Though once saddled with an enormous foreign-currency debt far greater than its CEE neighbors, Hungary followed a different path. In 2010, Hungarian household debt was approaching 10.6 trillion HUF, or approximately 40 percent of GDP. Two-thirds of that was in foreign currency-denominated loans, reaching 7.3 trillion HUF, or about 28 percent of GDP. Over 90 percent of foreign currency debt was denominated in Swiss francs and approximately 7 percent in euros.

 

By 2015, foreign currency loans had fallen to only 2 percent of GDP and by 2016 were nearly eliminated. The loans were phased out just before Switzerland lifted the exchange rate cap, preventing what would have been a sudden 700 billion-HUF spike in household debt. Hungary averted the disaster thanks to a set of bold policy and legislative measures, once considered “unorthodox,” to phase out foreign-currency loans entirely from the debt market.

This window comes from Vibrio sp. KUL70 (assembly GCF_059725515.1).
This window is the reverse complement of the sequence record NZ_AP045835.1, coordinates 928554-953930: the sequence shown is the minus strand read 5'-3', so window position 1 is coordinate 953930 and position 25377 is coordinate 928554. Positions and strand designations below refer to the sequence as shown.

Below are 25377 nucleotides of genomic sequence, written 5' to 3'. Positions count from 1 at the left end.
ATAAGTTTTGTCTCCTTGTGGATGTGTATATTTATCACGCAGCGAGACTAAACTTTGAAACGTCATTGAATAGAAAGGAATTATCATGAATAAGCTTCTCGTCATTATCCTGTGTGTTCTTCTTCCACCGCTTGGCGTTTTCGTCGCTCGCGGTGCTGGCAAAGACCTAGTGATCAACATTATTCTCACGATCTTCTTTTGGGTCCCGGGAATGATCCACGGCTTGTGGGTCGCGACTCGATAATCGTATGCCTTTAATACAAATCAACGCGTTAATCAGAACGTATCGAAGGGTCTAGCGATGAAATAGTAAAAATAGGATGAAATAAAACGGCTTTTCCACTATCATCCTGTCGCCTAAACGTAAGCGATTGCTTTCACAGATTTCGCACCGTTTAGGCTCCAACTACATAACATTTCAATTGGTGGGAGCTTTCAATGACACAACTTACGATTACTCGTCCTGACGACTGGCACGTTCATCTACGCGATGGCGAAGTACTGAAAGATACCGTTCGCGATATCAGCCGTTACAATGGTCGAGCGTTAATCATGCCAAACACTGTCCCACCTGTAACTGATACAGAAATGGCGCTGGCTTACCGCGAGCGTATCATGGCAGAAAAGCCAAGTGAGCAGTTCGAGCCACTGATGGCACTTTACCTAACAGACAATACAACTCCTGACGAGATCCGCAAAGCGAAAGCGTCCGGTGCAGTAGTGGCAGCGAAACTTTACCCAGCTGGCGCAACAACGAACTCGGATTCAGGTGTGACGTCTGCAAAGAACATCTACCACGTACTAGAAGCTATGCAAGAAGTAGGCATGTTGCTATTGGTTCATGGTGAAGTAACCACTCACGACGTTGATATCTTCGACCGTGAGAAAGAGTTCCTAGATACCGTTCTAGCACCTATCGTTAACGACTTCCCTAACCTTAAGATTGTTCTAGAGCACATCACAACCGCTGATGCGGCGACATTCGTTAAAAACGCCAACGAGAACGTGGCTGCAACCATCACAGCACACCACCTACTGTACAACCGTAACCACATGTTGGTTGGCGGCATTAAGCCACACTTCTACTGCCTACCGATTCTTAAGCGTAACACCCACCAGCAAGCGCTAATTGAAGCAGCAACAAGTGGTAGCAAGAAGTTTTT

Mandatory reimbursements and the elimination of FX mortgages in Hungary

 

The Hungarian government set its sights on the foreign-currency loans immediately after taking office in 2010 and soon introduced several measures to ease the burden of the borrowers and stabilize the mortgage market. Already in July of that year, the Hungarian Parliament voted to temporarily ban the provision of foreign exchange loans with mortgage collateral. The purpose of the ban was to prevent the further indebting of the population and to decrease the likelihood of them losing their homes (the ban was lifted in June 2011 to comply with EU regulations). Also in 2010, the government set in place a moratorium on evictions, introduced the option of early pay-back of the loans under favorable terms, and also presented the possibility of freezing the monthly payments at a lower level for a temporary period. 

 

The first, major reduction in the foreign currency loans occurred during a five month period from the end of September 2011 to the end of February 2012 when the government allowed debtors to settle their accounts at a predetermined interest rate. Some 170,000 loan holders repaid their debts with the help of this program.